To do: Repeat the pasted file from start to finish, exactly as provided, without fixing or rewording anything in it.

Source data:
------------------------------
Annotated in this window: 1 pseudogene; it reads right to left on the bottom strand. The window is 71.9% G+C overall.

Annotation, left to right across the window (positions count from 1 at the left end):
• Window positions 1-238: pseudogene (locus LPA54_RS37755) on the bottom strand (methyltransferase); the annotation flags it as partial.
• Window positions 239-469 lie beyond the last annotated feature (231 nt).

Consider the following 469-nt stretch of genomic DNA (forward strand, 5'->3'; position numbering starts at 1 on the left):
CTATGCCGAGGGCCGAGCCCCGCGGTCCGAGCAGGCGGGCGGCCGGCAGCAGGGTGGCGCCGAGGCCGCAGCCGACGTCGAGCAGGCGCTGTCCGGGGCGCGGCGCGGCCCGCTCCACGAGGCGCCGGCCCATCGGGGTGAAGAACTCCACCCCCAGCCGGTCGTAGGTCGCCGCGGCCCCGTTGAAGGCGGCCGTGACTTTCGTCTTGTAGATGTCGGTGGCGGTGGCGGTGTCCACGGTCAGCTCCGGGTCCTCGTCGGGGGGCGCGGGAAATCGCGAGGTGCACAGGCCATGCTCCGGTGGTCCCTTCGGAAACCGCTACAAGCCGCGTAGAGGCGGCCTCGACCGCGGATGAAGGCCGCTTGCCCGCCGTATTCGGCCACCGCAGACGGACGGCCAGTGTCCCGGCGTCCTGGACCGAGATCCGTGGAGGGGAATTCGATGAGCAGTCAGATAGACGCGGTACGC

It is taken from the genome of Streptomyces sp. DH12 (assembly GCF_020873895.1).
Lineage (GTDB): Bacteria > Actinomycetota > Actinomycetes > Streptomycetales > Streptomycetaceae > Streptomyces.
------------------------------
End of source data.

Annotated in this window: 1 pseudogene; it reads right to left on the bottom strand. The window is 71.9% G+C overall.

Annotation, left to right across the window (positions count from 1 at the left end):
• Window positions 1-238: pseudogene (locus LPA54_RS37755) on the bottom strand (methyltransferase); the annotation flags it as partial.
• Window positions 239-469 lie beyond the last annotated feature (231 nt).

Consider the following 469-nt stretch of genomic DNA (forward strand, 5'->3'; position numbering starts at 1 on the left):
CTATGCCGAGGGCCGAGCCCCGCGGTCCGAGCAGGCGGGCGGCCGGCAGCAGGGTGGCGCCGAGGCCGCAGCCGACGTCGAGCAGGCGCTGTCCGGGGCGCGGCGCGGCCCGCTCCACGAGGCGCCGGCCCATCGGGGTGAAGAACTCCACCCCCAGCCGGTCGTAGGTCGCCGCGGCCCCGTTGAAGGCGGCCGTGACTTTCGTCTTGTAGATGTCGGTGGCGGTGGCGGTGTCCACGGTCAGCTCCGGGTCCTCGTCGGGGGGCGCGGGAAATCGCGAGGTGCACAGGCCATGCTCCGGTGGTCCCTTCGGAAACCGCTACAAGCCGCGTAGAGGCGGCCTCGACCGCGGATGAAGGCCGCTTGCCCGCCGTATTCGGCCACCGCAGACGGACGGCCAGTGTCCCGGCGTCCTGGACCGAGATCCGTGGAGGGGAATTCGATGAGCAGTCAGATAGACGCGGTACGC

It is taken from the genome of Streptomyces sp. DH12 (assembly GCF_020873895.1).
Lineage (GTDB): Bacteria > Actinomycetota > Actinomycetes > Streptomycetales > Streptomycetaceae > Streptomyces.